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People who die by suicide are often having intense feelings of helplessness and hopelessness and may not see any other way out of their emotional pain. It is important to remember that most people who attempt suicide do not really want to die. They simply want to end the pain they are experiencing.
 
All suicidal individuals are not necessarily mentally ill, though many people who attempt or complete suicide may have symptoms of mental illness, the most common being some form of depression. It is important to note that most depression is of a temporary nature and is treatable.
 
The suicide attempt is quite often a conscious or unconscious method for getting others to recognise just how badly the individual is feeling. Yes, suicide attempts are very often cries for help.
 
Talking about suicide diffuses some of the intensity of suicidal feelings. It helps the person get connected to the help that may be needed. It creates a climate of caring and helps to break through the loneliness and isolation a person may be experiencing. By asking someone in crisis if they are suicidal, we give that person permission to talk about possible suicidal feelings, about which they may otherwise feel they cannot, or should not, talk about.
 
A person who feels that life is too painful is often feeling very worthless, perhaps unloved, perhaps isolated Showing such individuals some real caring, by listening to them, accepting their feelings without judgment, by staying close, and getting others to be supportive, can really help. Giving time and really listening to someone in crisis is critical. It may be important to refer the person to a professional medical or mental health worker at some point.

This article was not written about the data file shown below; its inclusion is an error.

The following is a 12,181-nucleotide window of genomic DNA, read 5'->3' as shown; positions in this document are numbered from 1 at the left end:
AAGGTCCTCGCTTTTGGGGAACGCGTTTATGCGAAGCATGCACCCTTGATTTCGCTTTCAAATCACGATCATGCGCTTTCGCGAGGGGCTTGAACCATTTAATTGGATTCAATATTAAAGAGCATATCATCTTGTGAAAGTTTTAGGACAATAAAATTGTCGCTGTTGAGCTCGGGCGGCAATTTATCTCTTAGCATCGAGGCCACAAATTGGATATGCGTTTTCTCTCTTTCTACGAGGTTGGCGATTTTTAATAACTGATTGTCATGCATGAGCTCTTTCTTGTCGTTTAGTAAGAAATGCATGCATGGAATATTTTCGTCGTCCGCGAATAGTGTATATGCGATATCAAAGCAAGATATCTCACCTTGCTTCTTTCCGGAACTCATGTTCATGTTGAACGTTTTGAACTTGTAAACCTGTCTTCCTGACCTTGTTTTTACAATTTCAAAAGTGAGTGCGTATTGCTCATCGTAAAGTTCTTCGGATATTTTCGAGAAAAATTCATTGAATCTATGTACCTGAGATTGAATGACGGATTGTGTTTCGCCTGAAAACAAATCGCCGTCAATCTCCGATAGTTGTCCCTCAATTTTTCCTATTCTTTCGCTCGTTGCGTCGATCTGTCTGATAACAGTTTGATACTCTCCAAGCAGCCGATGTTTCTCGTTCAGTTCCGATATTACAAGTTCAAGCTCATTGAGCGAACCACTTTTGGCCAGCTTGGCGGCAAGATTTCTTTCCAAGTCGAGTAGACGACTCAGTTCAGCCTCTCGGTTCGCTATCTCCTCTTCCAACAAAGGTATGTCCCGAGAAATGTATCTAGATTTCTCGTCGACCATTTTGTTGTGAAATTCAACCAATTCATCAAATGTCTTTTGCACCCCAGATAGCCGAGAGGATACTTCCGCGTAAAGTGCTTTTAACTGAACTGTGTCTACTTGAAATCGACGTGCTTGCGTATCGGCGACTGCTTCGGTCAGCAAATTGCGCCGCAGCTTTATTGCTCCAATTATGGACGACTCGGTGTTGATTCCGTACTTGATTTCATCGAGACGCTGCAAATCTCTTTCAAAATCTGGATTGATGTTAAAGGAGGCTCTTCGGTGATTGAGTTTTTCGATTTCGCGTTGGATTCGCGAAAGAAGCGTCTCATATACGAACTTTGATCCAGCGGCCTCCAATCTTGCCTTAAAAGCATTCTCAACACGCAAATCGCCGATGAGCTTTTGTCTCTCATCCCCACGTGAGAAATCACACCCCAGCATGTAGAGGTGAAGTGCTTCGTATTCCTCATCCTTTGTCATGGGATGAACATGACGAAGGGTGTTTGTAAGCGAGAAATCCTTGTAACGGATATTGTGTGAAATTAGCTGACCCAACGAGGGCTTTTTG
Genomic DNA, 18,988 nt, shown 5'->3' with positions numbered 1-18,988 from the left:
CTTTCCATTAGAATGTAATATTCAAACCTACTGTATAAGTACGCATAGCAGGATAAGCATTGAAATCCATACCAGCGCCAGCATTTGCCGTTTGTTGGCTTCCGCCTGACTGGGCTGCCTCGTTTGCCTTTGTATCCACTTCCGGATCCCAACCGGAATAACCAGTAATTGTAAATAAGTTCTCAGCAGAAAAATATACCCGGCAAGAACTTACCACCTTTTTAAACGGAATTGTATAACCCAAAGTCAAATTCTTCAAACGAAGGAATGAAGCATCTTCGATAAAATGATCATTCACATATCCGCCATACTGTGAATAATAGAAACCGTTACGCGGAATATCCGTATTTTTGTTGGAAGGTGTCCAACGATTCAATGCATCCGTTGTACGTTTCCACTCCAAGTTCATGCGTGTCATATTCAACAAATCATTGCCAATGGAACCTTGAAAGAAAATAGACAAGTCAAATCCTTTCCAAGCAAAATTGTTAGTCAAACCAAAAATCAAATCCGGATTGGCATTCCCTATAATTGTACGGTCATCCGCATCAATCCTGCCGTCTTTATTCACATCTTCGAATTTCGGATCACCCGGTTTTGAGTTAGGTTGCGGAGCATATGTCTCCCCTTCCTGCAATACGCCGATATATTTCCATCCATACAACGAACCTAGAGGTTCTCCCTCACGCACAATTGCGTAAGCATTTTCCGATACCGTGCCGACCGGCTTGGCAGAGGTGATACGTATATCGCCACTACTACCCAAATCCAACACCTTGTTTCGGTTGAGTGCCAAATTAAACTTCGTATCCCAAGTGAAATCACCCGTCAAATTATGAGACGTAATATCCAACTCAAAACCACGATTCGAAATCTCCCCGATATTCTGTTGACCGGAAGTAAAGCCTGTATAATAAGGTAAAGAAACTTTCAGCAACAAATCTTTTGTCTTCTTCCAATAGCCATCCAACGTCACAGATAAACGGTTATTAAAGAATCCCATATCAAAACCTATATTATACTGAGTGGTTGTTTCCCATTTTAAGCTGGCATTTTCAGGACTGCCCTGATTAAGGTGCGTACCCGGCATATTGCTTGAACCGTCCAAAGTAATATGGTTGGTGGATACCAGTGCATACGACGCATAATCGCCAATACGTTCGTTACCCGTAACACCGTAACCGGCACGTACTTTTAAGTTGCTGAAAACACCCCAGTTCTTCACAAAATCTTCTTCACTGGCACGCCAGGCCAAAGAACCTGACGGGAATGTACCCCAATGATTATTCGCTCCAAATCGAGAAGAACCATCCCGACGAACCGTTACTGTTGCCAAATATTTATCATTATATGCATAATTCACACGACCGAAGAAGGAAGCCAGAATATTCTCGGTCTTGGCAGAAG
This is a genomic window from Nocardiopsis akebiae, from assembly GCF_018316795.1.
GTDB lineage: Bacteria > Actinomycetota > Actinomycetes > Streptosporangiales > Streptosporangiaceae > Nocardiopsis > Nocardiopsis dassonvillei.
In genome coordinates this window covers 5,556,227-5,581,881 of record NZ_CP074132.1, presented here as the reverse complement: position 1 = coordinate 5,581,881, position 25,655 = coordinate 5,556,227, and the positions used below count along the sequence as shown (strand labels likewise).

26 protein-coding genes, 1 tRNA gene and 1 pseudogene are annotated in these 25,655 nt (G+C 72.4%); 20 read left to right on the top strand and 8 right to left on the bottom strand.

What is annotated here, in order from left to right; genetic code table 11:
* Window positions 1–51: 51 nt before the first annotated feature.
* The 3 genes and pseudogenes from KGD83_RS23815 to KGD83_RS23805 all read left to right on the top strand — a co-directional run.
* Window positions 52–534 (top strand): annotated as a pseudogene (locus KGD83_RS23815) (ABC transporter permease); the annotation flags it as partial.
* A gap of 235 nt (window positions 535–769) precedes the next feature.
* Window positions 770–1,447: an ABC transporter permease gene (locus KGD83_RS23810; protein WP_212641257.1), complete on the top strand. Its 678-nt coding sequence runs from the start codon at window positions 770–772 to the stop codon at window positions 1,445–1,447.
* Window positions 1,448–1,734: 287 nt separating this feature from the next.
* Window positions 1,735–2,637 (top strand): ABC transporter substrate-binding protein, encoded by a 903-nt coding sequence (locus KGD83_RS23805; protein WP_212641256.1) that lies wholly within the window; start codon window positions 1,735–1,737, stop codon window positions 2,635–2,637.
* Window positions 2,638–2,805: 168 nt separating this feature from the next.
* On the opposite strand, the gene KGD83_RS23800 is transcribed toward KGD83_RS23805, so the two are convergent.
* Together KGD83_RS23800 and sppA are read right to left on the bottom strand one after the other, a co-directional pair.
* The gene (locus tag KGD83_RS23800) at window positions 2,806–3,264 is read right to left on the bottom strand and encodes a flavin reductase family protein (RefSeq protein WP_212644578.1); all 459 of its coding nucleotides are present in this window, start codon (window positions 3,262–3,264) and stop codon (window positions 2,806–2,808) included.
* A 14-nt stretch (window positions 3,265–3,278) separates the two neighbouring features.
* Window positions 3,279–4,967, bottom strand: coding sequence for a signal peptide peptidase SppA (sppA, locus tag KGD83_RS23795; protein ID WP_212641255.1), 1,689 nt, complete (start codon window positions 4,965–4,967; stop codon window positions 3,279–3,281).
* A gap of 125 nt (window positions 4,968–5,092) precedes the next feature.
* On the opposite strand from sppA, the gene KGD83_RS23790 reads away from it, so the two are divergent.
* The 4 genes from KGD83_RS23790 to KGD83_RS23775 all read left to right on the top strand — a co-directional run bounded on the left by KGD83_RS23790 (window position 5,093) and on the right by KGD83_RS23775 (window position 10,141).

Some people keep the fact of suicide in the family a secret out of fear of being blamed or socially ostracized. Fortunately today, much of the historical stigma of suicide is lifting and people are dealing with suicidal death more directly and honestly.
 
At one time suicide or attempted suicide was against the law. In some countries it has only been within the last 20 years that suicide has ceased to be a crime.
 
Although about three times as many women attempt suicide than do men, about four times as many men complete suicide than do women. This is due to the fact that men use more lethal methods, such as guns or hanging, while women are more likely to attempt suicide by using pills.
 
At some point in their lives, most people have at least fleeting thoughts of suicide, especially in times of personal crisis but it does not mean a person will die by suicide.
 
While it is true that suicidal feelings often develop in a person who is deeply depressed, the fact that one is depressed does not mean that a person will become suicidal.
 
Taking drugs or alcohol in excess can exaggerate painful feelings to a point where the feelings become intolerable. In such a state, a person might attempt suicide who otherwise would not go that far.
 
One of the important warning signs for suicide is a prior attempt. Anyone who attempts suicide once is more likely to try suicide again than those who have never attempted. However, many people who receive licensed professional medical and behavioural health care following a suicide attempt may never become suicidal again.